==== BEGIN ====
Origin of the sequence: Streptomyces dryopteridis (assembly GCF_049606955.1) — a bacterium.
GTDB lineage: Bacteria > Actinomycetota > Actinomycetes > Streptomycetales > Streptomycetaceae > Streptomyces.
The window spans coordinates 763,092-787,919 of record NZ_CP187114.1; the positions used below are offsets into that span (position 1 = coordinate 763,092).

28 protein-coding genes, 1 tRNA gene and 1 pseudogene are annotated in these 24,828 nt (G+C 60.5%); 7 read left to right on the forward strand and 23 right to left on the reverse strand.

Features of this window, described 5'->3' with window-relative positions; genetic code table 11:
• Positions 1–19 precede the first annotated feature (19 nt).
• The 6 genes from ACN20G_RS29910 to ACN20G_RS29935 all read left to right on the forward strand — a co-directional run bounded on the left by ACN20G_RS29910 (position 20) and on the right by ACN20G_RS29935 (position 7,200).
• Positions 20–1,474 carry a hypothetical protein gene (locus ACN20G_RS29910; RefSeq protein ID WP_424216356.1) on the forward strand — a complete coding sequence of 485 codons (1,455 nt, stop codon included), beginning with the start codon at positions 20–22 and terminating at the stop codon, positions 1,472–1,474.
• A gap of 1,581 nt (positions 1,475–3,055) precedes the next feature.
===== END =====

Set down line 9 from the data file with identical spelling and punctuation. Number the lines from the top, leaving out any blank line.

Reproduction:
• A gap of 1,581 nt (positions 1,475–3,055) precedes the next feature.